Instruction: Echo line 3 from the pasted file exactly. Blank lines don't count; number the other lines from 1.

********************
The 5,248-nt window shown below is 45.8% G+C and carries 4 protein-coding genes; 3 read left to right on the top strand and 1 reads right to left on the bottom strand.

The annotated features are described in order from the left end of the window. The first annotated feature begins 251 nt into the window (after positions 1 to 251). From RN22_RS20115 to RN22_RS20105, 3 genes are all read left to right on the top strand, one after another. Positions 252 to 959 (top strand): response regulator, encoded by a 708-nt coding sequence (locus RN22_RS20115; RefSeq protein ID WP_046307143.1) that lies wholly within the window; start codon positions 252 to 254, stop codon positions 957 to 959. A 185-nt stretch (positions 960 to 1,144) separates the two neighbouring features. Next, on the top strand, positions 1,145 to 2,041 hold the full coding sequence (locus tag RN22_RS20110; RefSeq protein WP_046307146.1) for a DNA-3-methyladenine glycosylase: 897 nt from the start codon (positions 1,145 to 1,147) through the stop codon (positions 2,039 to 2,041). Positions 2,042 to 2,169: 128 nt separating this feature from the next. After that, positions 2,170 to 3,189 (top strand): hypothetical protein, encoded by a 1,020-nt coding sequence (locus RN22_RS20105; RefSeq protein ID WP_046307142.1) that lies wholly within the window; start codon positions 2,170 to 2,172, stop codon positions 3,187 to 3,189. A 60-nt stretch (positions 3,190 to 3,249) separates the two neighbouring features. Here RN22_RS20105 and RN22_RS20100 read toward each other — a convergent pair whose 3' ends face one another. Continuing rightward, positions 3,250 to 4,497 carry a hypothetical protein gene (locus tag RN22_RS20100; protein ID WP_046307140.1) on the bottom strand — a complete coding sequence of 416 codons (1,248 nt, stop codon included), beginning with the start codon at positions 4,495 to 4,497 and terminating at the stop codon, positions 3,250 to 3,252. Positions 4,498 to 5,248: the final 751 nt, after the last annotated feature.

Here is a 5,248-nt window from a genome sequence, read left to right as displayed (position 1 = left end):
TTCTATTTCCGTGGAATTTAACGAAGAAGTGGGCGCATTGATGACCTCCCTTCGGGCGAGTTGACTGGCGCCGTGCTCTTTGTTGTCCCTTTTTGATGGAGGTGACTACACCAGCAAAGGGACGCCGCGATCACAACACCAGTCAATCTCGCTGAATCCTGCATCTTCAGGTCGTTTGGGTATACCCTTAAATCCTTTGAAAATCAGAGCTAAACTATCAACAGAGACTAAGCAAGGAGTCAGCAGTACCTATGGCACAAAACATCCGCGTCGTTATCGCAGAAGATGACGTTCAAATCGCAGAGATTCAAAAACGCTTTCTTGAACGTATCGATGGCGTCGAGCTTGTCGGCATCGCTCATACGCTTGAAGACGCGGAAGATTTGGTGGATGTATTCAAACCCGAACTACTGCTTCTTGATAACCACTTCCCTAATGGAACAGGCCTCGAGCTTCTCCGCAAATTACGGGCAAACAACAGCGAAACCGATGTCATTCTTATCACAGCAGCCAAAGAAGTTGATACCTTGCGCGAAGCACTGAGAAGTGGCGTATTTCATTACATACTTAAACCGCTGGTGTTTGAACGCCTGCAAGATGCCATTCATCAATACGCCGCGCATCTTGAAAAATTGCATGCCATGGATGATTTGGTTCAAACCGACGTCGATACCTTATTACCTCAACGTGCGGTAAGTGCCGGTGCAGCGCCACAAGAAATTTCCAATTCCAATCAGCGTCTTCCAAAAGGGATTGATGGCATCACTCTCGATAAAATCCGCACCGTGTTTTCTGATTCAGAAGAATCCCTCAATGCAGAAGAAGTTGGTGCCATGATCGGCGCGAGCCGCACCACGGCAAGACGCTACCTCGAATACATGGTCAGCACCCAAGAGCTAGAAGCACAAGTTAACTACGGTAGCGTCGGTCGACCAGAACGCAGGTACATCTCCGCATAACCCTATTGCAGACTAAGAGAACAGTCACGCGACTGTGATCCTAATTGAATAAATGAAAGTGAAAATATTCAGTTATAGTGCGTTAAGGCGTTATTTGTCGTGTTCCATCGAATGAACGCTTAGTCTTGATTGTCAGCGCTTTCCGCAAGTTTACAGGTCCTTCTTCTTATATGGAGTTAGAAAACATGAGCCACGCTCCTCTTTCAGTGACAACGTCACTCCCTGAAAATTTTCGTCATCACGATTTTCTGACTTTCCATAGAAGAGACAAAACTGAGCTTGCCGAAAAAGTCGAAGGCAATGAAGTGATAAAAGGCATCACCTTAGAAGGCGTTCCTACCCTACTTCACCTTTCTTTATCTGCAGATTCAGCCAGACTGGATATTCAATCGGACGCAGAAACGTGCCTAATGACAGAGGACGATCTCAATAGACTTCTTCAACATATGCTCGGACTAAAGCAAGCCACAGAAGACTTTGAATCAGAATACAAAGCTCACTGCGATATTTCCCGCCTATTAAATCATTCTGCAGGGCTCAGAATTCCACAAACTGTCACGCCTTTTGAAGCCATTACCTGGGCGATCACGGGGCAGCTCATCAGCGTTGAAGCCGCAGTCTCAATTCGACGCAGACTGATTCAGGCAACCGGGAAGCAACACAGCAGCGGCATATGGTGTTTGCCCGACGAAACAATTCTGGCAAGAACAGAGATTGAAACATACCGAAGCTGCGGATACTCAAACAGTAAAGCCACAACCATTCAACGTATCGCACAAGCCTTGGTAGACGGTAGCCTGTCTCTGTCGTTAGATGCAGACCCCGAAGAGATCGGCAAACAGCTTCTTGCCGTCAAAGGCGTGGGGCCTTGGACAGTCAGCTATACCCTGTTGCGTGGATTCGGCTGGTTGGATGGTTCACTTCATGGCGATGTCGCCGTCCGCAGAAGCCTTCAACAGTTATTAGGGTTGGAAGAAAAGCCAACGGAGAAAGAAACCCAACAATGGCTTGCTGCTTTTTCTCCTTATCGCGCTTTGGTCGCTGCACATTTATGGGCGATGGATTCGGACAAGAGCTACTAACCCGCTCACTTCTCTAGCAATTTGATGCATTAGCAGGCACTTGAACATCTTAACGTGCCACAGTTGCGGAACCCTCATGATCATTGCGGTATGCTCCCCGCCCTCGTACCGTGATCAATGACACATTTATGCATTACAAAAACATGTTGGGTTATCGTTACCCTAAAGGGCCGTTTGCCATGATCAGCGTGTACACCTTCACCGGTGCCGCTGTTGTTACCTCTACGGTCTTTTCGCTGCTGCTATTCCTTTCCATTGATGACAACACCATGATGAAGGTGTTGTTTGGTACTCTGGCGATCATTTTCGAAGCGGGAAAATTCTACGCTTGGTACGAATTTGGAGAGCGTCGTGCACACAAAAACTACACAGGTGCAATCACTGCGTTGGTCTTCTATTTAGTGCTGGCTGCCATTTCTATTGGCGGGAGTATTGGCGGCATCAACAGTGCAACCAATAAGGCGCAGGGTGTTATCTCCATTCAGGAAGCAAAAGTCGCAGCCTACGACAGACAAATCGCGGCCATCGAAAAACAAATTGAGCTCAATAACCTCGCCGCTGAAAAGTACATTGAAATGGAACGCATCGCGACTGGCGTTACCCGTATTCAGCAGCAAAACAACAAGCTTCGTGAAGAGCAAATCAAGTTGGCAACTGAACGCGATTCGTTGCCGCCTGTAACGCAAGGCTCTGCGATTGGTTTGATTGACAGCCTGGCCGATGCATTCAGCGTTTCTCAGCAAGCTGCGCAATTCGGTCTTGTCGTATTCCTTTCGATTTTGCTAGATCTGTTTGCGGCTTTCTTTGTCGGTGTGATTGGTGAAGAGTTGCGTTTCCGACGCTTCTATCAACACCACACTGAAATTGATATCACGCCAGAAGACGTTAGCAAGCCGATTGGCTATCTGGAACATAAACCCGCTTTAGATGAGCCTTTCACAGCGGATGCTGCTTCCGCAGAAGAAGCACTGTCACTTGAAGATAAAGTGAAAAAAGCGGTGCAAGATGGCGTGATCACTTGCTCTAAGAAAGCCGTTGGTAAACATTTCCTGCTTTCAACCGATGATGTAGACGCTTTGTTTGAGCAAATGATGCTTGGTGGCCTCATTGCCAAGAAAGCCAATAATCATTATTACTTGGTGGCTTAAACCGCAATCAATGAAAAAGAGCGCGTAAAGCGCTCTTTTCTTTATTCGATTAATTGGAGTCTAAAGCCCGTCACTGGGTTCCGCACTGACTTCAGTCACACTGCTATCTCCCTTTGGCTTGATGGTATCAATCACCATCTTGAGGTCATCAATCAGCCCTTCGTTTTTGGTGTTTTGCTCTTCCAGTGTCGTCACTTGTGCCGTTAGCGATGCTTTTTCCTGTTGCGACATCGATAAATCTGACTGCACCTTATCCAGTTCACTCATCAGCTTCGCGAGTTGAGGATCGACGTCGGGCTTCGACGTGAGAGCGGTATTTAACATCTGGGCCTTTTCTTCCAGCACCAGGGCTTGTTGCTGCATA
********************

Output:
Here is a 5,248-nt window from a genome sequence, read left to right as displayed (position 1 = left end):